WASHINGTON – Congressman Vern Buchanan today announced that three of his legislative initiatives were signed into law at the end of the 117th Congress. These mark Buchanan’s 27th, 28th and 29th proposals to become law since taking office in 2007.

Buchanan has had four initiatives signed by President Bush, six by President Obama and 13 by President Trump. He has also seen six legislative proposals signed into law by President Biden this Congress.  

Buchanan’s measures signed into law include the Food and Drug Administration (FDA) Modernization Act (H.R.2856) , the Little Manatee River Wild and Scenic River Act (H.R.4358) and the Veterans Eligible to Transfer School (VETS) Credit Act (H.R.6604).

Buchanan’s FDA Modernization Act, which was just signed into law, ends an antiquated government requirement that animal testing must be used to determine a drug’s human efficacy. This outdated mandate is detrimental to the development of new drugs because relying on animal biology to measure test results on humans is often highly inaccurate. In fact, the failure rate in translating animal studies to human clinical trials is nearly 96 percent, according to the National Institutes of Health. 

“The FDA Modernization Act will streamline drug development and spur innovation without resorting to inhumane and counterproductive experiments on dogs, primates and other animals,” said Buchanan. “In addition to preventing unnecessary and cruel animal abuse, this legislation will be pivotal in promoting faster delivery of cures for devastating diseases. This is a win-win for science and animal welfare.”

Marty Irby, executive director at Animal Wellness Action, said, “We applaud Rep. Vern Buchanan for his tremendous leadership and tireless work to secure the enactment of the FDA Modernization Act that will save millions of animal lives by cutting federal red tape. It’s a win-win for people, animals, and industry, and will help reduce drug costs and ease the pain for Americans during an era where inflation has driven up the average American family’s living costs.”

The Little Manatee Wild and Scenic River Act, which was signed into law as part of a year-end package, aims to designate the approximately 51-mile-long segment of the river, beginning at its source in southeastern Hillsborough County flowing downstream to the point at which the river enters Tampa Bay, as a scenic river. In January, the House Natural Resources Committee amended Buchanan’s bill to authorize a formal National Park Service study of the river before an official designation can occur.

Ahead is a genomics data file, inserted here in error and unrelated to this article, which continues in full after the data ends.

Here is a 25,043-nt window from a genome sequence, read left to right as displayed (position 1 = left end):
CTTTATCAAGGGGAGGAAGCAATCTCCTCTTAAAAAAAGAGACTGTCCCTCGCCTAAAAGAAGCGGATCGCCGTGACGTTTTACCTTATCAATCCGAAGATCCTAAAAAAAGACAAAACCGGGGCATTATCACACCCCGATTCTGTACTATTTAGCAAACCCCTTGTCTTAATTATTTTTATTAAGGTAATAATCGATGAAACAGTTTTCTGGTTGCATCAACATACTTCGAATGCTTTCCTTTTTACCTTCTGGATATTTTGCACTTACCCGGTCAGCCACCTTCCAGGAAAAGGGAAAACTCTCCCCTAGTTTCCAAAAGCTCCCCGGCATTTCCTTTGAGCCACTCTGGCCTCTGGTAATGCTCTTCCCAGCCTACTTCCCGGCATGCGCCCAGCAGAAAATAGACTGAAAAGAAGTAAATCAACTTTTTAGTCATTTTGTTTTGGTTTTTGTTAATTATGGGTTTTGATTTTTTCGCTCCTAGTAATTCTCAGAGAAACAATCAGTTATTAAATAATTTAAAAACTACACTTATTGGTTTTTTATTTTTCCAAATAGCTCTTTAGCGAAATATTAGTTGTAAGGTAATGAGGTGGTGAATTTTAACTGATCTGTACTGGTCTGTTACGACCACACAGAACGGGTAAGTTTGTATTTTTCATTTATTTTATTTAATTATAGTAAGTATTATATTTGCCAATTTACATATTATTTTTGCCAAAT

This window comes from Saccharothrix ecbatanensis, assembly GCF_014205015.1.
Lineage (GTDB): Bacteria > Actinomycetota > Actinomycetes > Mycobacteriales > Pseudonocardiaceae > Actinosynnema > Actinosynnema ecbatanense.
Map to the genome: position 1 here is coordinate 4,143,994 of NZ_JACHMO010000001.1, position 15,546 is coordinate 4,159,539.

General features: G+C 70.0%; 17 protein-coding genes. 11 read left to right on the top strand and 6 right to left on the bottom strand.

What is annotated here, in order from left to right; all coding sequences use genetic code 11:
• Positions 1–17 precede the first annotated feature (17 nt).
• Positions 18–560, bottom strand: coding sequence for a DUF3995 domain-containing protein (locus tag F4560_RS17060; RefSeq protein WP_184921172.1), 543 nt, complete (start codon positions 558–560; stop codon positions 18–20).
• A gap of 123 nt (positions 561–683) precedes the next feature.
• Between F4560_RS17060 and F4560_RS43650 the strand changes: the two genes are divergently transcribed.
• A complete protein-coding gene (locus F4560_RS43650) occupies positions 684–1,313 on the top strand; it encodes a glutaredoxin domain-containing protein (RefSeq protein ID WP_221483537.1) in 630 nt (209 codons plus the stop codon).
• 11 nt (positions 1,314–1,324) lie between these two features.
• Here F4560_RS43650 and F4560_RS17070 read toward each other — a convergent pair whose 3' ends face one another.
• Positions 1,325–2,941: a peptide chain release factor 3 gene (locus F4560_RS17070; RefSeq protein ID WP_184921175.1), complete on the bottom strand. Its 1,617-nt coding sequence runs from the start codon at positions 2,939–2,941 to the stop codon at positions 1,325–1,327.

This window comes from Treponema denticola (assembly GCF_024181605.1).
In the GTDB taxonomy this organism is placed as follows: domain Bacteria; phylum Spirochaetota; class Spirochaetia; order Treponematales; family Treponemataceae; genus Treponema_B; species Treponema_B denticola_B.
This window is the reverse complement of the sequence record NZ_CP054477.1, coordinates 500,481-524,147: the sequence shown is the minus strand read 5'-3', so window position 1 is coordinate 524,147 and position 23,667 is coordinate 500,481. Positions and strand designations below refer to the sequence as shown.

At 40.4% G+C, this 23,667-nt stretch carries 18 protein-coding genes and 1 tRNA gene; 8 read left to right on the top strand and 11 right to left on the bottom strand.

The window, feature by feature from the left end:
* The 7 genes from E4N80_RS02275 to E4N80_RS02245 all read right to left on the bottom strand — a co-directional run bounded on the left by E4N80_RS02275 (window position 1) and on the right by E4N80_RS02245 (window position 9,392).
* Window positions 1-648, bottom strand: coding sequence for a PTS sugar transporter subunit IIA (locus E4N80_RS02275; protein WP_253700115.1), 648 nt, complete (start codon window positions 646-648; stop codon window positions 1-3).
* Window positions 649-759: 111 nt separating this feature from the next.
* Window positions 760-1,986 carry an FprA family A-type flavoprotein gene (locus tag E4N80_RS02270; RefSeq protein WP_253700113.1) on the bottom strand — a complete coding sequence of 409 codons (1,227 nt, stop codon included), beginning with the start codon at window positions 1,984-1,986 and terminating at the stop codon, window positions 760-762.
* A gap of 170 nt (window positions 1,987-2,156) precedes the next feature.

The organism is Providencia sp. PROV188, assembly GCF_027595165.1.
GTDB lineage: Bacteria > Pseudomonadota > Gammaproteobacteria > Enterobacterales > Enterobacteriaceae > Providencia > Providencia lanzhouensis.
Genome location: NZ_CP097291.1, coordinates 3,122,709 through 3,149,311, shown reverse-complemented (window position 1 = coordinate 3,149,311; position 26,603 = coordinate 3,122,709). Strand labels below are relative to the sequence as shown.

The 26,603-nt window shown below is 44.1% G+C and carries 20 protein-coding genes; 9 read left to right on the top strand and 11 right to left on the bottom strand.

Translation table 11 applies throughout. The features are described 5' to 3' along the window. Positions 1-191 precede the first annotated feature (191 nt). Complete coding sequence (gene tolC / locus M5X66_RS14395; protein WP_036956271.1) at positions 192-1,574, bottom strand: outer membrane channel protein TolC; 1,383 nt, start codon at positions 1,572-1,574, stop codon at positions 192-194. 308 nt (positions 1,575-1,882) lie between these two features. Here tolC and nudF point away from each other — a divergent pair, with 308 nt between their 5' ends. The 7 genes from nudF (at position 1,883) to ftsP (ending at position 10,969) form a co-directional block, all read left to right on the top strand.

“Protecting Florida’s beautiful lands and pristine waterways is one of my top priorities,” said Buchanan. “Designating the Little Manatee River as ‘scenic’ will ensure that it is kept in its current, pristine condition for future generations to enjoy. This bill brings us one step closer to making this historic designation a reality.”

The designation will protect this river for public enjoyment without the fear of intrusive development. The designation ensures the river remains available for a full range of recreational activities, like canoeing, kayaking, boating and fishing.

Former Hillsborough County Commissioner Stacy White said, “I was delighted to receive the news that the Senate has passed Congressman Buchanan’s bill to authorize the NPS to study the idea of potentially designating the Little Manatee River as a National Wild and Scenic River. . . We are blessed to have such a beautiful river right in our own backyard. I’d like to thank Congressman Buchanan once again for his efforts to pass this legislation in the House. Additionally, I’d like to thank Senator Rick Scott for his work to move this legislation through the Senate.”

Finally, Buchanan’s VETS Credit Act was signed into law as a standalone measure and will help student veterans by ensuring they are able to quickly and easily transfer their course credits to another institution should their school close or program end suddenly.

“The G.I. Bill’s promise of a college education is one of the most important and effective tools we have to recruit and retain the very best and brightest to serve in the U.S. armed forces,” said Buchanan. “I’m pleased to see this legislation become law and ensure that no veteran loses access to the valuable G.I. Bill credits they earned and deserve by virtue of their service.”

While current law requires the Department of Veterans Affairs (VA) to restore G.I. Bill benefits (up to 12 credits) to eligible student veterans whose schools close or program ends in the middle of a semester, the process can be very confusing and oftentimes leaves veterans unable to easily transfer their earned credits to a new school.

In the 117th Congress, Buchanan also had three other initiatives signed into law, including legislation to prevent common scams against seniors, increase grants to prevent prescription drug and opioid overdoses and implement a series of new military training reforms